Peak Flow

Well, since I had my chest infection, it took me around seven weeks to shift the germs, helped by two prolonged periods of antibiotics and a Becotide inhaler to try and calm the lively asthmatic lungs down a bit. Side effects = one bout of thrush (*), fading and returning voice and feeling very tired for over a month. (Mind you – work has been very busy too).

I booked an appointment at my GP’s Asthma Clinic, which is a somewhat grandiose title for meeting a nurse on a Tuesday evening to make sure you know how to take your meds and sort out any new prescriptions you might be running out of.

I knew it had been a while since I’d visited the Asthma Clinic, since my Dr’s receptionist had started leaving ransom notes on my repeat prescriptions with phrases like “We will not give you any more meds until you book in with the asthma clinic”.

Yeah right.  Anyone would think asthma wasn’t a life-threatening illness.

Anyway, since I’d had asthma problems as a side-effect of my chest infection, the time was right to get a check up, so I went along this evening. I told the nurse I was pleased to be better after nearly two months and two lots of antibiotics, and now that I was better I’d stopped taking my Becotide(**). She grimaced.

“Not good?”

“Well no. Do you think you’ve been a bit naughty in stopping your steriods so early? A bit premature, perhaps?”

“Not really. Until this episode I haven’t taken the Becotide for about 5 years, and I’ve managed fine. ”

She explained that if I caught another cold, perhaps I should at least have a spare one to get going with straight away. I think she realised she wasn’t going to win an argument with me, but she twisted my arm about being prepared for next time, and I agreed to a repeat prescription.

I did my peak flow and I was fine. Up to 430 again. Great.

The she said I could go.

Really? Is that it?


Could I come back in a year’s time, though? Just to make sure I’m seen once a year.

Turns out today was my first clinic appointment for nine years. Since I last went along in 1997 I’ve got married, seperated, got divorced and have started a new long-term relationship that’s already three years in.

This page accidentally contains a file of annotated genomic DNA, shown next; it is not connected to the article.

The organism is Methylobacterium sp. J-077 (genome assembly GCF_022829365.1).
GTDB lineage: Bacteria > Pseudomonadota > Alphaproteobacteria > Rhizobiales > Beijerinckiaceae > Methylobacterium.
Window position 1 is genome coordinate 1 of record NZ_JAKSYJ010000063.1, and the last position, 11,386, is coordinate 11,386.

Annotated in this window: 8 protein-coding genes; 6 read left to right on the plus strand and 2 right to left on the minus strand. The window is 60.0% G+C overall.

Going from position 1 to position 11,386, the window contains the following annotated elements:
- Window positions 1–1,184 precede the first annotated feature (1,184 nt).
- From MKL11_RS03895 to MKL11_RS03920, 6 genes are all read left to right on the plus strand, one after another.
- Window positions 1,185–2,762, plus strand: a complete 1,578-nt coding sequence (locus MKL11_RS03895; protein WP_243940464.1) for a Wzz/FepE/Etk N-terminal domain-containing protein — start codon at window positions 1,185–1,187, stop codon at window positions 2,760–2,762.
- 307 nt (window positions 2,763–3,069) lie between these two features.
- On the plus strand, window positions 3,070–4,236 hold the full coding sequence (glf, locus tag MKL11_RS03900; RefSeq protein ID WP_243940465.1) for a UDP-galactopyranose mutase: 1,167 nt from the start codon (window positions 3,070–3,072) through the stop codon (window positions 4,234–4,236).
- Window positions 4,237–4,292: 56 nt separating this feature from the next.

But then the clincher – It transpires that the surgery get paid for every preventative health-care appointment they have – they get bonus points if they can get their chronic patients (asthma, diabetes, hypertension etc) in once a year too.

And there was me thinking they were doing it for my benefit. 

*I won’t go into too much detail, but imagine rubbing sand into your most delicate areas, especially the areas you pee from. That’s kind of what thrush feels like. Very uncomfortable.  I don’t recommend it.

**Becotide is a steriod and a ‘preventer’ drug, often taken in an inhaler format. It helps to reduce the inflammation in the asthmatic lung when used regularly and reduces the frequency of asthma attacks, so you need your blue reliever inhaler much less often.  


2 Responses to “Peak Flow”

  1. 1 Feathers 13 December 2006 at 8:45 am

    Interesting. I have found a fellow boob keeper…
    I have the same problem/delight. Weight can go up and down but the boobies are still more than ample. (I read the comments from your last post)
    Anyway, that wasn’t what I was going to comment on.
    I find it disturbing that the surgeries feel they have the power to ‘with hold’ medication in return for an appointment. My daughter takes Thyroxine for her Hypothyroidism. She is under the constant care of our local hospital but it is the surgery who are responsible for her repeat prescriptions. She has to take 125 micro gms a day for the rest of her life in order to grow, stay mobile, have her hair/bones/skin replenish as it does for most of us without help and yet they tell me they will with hold it if I don’t get an appointment.
    There had to be something in it for them.

  2. 2 drunkenspaniel 13 December 2006 at 4:45 pm

    Hi Feathers – good to hear from you. My mother has hypothyroidism too – and at least that condition allows you free prescriptions. We asthmatics have to pay for everything still – we’re not exempt. Now for me that’s not so bad because my asthma isn’t really much of a problem, but lots of people really do suffer with the condition daily. The idle threat re witholding meds, I believe, is an empty threat. They’d have no legs to stand on if they followed it through.

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